Singapore’s Jurong Island
Source of picture: www.pcs.com
Qatar Petroleum International (QPI) sees Singapore as a good base for expanding in to the Far East, said CEO Nasser Al-Jaidah yesterday after the announcement of the new partnership with Shell.
QPI and Shell signed a series of agreements on Wednesday to jointly own 50% of Petrochemical Corporation of Singapore (PCS) and 30% of The Polyolefin Company (Singapore) Pte Ltd (TPC), to be held through a joint venture company called QPI and Shell Petrochemicals (Singapore) Pte Ltd.
Sumitomo Chemical’s 70% stake in PCS and 50% share of TPC remain unchanged.
Singapore is becoming an increasingly important energy-storage and trading hub. QPI’s closer relationship with the island state – through the Shell deal – could be key in helping to market and sell big new volumes of liquefied natural gas (LNG) and liquefied petroleum gas (LPG).
Qatar’s enormous LNG ambitions, through joint ventures with the likes of Shell and ExxonMobil, also leave the issue of getting maximum value out of co or by-product LPG.
There are several options for LPG.
The LPG (propane and butane) can be extracted during natural gas and LNG processing.
It could be used by Qatar for petrochemicals in Qatar itself or elsewhere in the Gulf Co-operation Council (GCC) region.
Another option is to ship the LPG to petrochemical and other customers overseas.
“One of the critical success factors of any petrochemicals facility, whether it is in the Middle East or here in Singapore, is access to competitive feedstock,” said Ben van Beurden, executive vice-president of Shell Chemicals, when the deal was announced.
“I’m hopeful that condensates and liquefied petroleum gas (LPG) would flow from Qatar to Singapore as a result of [Qatar Petroleum] taking an investment in these joint ventures.”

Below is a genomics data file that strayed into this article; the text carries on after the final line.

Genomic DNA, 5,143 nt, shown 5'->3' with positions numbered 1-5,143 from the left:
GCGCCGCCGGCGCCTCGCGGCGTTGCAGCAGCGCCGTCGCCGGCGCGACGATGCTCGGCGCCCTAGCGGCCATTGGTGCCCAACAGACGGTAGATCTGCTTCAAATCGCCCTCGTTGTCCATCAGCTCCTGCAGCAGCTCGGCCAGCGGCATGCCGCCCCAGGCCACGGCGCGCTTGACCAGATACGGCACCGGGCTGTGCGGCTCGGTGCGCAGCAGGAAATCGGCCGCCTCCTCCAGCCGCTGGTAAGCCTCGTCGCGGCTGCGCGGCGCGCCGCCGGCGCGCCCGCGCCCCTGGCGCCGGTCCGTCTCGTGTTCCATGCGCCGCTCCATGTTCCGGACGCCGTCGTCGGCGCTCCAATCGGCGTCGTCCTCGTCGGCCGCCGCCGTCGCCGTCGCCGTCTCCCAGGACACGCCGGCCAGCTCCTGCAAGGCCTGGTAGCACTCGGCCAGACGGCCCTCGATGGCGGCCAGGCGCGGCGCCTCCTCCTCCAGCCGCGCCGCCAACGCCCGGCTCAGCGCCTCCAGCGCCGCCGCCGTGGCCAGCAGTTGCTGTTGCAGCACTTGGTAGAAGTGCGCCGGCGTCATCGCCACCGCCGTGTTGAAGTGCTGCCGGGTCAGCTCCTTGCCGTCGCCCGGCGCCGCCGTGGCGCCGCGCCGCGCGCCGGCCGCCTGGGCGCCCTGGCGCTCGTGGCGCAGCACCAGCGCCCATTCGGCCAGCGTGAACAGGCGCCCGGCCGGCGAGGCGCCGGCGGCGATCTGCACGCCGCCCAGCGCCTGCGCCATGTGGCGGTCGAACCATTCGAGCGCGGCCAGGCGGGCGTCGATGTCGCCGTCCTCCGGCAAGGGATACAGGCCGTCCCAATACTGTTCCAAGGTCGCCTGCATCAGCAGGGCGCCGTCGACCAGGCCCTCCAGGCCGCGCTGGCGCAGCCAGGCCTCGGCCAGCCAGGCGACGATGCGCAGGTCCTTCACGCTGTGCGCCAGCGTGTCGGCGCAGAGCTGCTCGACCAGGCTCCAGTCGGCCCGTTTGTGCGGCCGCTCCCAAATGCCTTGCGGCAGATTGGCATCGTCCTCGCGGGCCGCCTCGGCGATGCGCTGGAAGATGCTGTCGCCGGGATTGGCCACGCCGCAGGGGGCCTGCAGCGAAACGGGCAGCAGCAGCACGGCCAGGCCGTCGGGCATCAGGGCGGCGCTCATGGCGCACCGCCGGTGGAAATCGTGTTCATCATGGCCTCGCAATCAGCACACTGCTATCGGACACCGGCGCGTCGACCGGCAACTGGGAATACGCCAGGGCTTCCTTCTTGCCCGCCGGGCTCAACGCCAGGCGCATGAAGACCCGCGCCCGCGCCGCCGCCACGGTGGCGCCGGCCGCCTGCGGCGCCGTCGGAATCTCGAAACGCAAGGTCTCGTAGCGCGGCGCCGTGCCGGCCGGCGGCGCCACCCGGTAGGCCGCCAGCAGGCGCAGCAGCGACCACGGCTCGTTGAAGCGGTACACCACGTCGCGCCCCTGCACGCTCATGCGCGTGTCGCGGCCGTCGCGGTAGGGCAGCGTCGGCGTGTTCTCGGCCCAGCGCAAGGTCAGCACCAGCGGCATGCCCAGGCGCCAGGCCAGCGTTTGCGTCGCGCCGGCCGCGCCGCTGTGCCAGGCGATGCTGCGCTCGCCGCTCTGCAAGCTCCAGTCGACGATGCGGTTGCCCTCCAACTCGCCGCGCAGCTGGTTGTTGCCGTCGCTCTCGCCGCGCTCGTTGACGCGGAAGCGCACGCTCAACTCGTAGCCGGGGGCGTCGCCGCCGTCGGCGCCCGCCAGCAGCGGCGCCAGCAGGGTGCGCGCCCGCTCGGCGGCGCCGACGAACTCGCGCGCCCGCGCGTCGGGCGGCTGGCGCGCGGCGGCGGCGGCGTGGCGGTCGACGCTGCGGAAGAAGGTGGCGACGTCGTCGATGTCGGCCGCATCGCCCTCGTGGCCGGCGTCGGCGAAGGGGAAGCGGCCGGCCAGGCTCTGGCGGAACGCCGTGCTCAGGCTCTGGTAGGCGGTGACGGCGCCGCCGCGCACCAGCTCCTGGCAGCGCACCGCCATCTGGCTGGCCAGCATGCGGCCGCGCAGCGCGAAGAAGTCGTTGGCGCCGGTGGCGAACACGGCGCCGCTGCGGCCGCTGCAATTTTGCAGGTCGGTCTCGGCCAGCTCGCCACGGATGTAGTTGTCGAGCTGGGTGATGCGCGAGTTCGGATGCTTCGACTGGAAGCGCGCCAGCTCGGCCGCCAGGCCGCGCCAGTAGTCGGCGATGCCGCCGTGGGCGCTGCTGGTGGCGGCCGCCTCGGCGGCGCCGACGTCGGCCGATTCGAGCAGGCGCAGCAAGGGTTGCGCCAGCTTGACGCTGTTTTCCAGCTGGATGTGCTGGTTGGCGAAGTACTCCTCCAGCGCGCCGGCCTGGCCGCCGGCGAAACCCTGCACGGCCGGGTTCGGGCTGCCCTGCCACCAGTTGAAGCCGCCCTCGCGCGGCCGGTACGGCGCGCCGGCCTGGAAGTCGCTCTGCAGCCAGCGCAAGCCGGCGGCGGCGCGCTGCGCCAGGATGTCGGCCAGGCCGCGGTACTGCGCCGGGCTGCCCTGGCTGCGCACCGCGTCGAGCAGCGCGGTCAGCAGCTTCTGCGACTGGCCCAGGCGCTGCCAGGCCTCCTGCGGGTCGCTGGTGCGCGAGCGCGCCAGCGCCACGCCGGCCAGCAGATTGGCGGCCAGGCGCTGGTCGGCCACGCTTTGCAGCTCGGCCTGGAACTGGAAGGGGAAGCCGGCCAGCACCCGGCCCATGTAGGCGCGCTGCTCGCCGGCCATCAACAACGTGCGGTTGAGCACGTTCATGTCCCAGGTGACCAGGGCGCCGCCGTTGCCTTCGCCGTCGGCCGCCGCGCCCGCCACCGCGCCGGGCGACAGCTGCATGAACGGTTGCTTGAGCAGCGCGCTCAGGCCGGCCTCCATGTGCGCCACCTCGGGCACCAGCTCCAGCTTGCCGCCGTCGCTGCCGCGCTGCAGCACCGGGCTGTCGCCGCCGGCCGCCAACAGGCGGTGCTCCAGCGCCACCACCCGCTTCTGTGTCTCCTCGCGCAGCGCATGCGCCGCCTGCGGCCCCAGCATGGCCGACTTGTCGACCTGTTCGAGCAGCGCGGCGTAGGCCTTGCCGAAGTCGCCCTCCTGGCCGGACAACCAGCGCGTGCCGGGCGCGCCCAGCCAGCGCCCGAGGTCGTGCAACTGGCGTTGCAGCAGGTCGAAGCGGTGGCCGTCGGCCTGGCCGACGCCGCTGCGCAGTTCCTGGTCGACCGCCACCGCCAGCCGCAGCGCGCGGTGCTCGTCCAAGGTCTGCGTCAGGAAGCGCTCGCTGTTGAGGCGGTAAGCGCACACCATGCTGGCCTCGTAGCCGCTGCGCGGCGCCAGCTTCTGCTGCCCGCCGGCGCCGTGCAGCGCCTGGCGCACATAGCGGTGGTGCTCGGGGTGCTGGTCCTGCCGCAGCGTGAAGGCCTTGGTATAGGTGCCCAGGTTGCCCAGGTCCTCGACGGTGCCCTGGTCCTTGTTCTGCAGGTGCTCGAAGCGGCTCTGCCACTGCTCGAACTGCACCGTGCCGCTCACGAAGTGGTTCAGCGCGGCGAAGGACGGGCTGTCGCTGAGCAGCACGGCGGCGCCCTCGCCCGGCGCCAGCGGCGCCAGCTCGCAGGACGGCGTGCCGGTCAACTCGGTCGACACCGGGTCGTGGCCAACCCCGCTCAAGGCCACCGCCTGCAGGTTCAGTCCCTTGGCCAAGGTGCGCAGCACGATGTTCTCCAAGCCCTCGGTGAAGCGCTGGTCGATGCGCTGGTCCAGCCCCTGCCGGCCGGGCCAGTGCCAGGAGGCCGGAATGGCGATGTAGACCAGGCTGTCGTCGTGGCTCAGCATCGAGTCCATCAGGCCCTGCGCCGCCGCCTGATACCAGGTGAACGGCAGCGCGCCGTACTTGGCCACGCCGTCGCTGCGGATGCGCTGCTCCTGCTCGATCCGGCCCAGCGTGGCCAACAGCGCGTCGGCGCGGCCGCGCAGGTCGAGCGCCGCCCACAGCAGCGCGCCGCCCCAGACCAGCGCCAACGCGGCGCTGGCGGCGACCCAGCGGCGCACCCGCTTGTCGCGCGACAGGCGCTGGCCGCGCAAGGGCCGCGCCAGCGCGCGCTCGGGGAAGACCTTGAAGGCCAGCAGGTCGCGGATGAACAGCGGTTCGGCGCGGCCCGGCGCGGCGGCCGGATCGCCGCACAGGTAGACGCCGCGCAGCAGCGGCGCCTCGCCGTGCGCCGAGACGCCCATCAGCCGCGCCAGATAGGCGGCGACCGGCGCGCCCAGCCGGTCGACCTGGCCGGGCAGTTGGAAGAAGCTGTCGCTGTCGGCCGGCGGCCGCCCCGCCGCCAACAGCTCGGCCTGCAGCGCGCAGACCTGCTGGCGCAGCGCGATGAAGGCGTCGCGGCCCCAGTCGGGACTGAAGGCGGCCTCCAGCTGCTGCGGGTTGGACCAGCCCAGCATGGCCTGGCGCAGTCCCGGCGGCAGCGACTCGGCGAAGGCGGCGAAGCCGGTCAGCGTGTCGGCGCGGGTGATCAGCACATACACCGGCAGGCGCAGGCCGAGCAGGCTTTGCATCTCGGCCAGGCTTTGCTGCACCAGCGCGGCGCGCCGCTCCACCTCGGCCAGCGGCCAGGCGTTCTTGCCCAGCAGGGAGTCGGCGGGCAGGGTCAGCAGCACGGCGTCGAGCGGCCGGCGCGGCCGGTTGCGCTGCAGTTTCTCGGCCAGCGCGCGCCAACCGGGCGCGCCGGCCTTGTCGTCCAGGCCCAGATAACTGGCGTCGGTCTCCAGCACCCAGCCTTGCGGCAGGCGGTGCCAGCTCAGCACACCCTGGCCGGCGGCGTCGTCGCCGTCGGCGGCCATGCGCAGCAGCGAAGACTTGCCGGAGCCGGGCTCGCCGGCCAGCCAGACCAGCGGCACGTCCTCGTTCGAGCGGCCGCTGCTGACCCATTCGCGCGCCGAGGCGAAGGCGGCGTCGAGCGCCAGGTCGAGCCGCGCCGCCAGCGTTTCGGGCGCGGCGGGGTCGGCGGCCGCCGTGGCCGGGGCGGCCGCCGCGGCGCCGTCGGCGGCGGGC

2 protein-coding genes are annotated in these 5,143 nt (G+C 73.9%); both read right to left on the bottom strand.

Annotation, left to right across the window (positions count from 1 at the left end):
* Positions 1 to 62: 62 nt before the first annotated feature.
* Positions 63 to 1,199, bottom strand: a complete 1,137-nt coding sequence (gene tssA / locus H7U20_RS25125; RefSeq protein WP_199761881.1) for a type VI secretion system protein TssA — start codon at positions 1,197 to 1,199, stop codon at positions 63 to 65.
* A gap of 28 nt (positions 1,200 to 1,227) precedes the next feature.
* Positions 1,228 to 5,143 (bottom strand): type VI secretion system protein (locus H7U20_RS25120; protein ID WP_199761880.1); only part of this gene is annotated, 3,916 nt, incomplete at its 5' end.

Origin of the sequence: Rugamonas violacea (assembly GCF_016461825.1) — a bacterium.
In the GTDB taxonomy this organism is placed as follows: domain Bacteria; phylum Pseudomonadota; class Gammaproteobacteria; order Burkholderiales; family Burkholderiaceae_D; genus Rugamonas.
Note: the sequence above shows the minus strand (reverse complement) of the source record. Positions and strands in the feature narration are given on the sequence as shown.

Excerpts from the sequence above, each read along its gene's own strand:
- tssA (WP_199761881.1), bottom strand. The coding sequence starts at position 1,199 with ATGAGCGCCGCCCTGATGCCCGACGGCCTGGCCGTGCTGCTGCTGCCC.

As we discussed yesterday, this would enable the PCS-TPC joint ventures to better compete against the new wave of bigger feedstock-advantaged Middle East crackers.
Singapore is building an LNG terminal due for completion in mid – to late 2012.
Another probably very unlikely option is to ship “wet” LNG and then extract LPG on arrival. This extraction also involves removing ethane – and so again there’s a petrochemical option here.
And finally, some LNG customers – such as power generators – prefer their gas delivered as “wet”, creating competing economics for extracting LPG and ethane for petrochemicals.
The QPI-Shell deal raises several more questions which this blog is seeking to answer:
*Will this give extra feedstock flexibility to the new Singapore cracker, due on-stream next year? We understand it will be run mainly on hydrowax from an up-graded hydrocracker. But will an option now be to use condensate/naphtha feedstock via Qatar? How would this work as, if at all, as Shell Eastern – which operates the cracker project – is a separate subsidiary?
*The Pearl gas-to-liquids project (another joint venture between Shell and Qatar Petroleum) will produce condensate as well as ultra-low sulphur diesel. Will this condensate, split into naphtha, be sold directly into the merchant market or used for producing petrochemicals in Qatar? Is this still a possible feed for the Shell cracker project in Qatar and/or are other petrochemical options in Qatar? The background to this we understand that there’s a shortage of new gas allocations available from the North Shelf due to an extended moratorium, making it difficult for all the cracker projects in Qatar to go ahead.
*Could the condensate/naphtha from Pearl be supplied to Singapore instead?
*Is developing a new project in China now a priority with QPI over petrochemicals in Qatar?
In China, QPI has a joint venture with PetroChina and Shell (China) Ltd to build a refinery and petrochemical complex at Taizhou in Zhejiang province.
“We are hoping to get approval [for the project] by the end next year,” said Al-Jaidah.
Perhaps the biggest of all the priorities might be this joint venture.
But whether or how the closer relationship between QPI and Shell will accelerate this project is not clear.
China is on the whole looking for one of two things from future petrochemical joint-venture partners: Energy supplies (oil and gas) and technology.
The existing QPI and Shell relationship already firmly ticked both of these boxes.